SVHN: HitNet outperforms CapsNet from , which is the only source using CapsNet with this dataset.
affNIST: HitNet outperforms the results provided in  and even in Sabour et al. by a comfortable margin. We performed the same experiment as the one described in . Each image of the MNIST train set is placed randomly (once and for all) on a black background of pixels, which constitutes the training set of the experiment. The images of the batches are not randomly shifted of up to pixels in each direction anymore. After training, the models are tested on affNIST test set, which consists in affine transformations of MNIST test set. Let us note that a test error rate of only is obtained if the images of the batches are randomly shifted of up to pixels in each direction as for the previous experiments.
|Sabour et al. ||0.25||-||10.60||4.30||21.00|
|Nair et al. ||0.50||10.20||32.47||8.94||-|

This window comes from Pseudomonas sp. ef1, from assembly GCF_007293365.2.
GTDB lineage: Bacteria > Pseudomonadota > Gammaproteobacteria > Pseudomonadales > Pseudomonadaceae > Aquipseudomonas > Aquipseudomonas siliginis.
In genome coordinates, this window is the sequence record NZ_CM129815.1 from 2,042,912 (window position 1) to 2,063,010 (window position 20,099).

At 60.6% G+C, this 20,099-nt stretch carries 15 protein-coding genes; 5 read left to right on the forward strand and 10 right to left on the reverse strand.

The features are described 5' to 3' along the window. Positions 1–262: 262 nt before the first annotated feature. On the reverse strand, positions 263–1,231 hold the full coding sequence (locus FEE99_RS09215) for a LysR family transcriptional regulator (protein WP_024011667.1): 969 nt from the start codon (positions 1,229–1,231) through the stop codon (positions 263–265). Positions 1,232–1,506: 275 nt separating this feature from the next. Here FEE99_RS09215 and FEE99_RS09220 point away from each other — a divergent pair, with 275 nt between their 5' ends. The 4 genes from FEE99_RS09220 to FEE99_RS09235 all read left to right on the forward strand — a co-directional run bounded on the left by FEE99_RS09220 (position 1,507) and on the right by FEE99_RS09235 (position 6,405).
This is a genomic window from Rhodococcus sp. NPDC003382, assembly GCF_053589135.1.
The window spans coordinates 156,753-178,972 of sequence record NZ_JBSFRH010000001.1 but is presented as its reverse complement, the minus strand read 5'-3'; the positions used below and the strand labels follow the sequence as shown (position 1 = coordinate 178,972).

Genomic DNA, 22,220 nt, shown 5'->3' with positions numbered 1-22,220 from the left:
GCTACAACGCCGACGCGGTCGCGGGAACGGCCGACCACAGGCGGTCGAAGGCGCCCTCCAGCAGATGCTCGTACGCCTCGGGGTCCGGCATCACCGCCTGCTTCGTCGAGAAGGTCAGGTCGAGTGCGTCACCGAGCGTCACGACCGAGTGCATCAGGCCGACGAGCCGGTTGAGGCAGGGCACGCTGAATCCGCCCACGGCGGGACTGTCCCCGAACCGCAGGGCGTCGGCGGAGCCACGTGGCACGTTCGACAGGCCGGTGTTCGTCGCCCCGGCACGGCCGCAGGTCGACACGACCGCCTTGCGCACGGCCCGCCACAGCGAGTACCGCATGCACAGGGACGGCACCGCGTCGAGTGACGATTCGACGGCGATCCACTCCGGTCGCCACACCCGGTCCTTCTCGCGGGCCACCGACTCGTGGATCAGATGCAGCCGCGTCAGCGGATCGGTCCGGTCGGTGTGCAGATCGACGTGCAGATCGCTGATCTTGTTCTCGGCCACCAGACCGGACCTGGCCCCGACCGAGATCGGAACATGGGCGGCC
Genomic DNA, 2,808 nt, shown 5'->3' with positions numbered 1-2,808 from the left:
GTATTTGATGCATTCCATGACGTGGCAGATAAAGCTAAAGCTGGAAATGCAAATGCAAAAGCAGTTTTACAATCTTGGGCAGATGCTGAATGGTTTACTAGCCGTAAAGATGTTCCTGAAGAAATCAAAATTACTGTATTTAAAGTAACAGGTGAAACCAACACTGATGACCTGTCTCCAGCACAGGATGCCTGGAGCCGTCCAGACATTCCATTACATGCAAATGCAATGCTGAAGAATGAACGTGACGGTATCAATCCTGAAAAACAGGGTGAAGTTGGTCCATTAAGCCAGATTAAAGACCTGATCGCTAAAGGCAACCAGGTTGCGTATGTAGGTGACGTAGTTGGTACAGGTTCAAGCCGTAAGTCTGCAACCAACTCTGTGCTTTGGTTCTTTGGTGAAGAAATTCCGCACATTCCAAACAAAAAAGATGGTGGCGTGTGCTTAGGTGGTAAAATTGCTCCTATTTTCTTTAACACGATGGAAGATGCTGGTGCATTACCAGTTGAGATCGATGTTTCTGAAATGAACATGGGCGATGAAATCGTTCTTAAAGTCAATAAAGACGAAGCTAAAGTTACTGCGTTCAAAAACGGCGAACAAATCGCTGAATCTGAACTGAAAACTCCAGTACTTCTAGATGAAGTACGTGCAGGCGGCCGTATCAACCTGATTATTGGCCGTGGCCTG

3.2 Using the decoder for visualization and hybrid data augmentation
In this section, we present some results related to Section 2.2 about the uses of the decoder to build prototypes, to perform data generation and data augmentation.
Constructing prototypes, interpreting the features and data generation
As mentioned in Section 2.2, the centripetal approach gives a particular role to the central capsule , in the sense that it can be used to generate prototypes of the different classes. The prototypes obtained from an instance of HitNet trained on MNIST are displayed in Figure 4.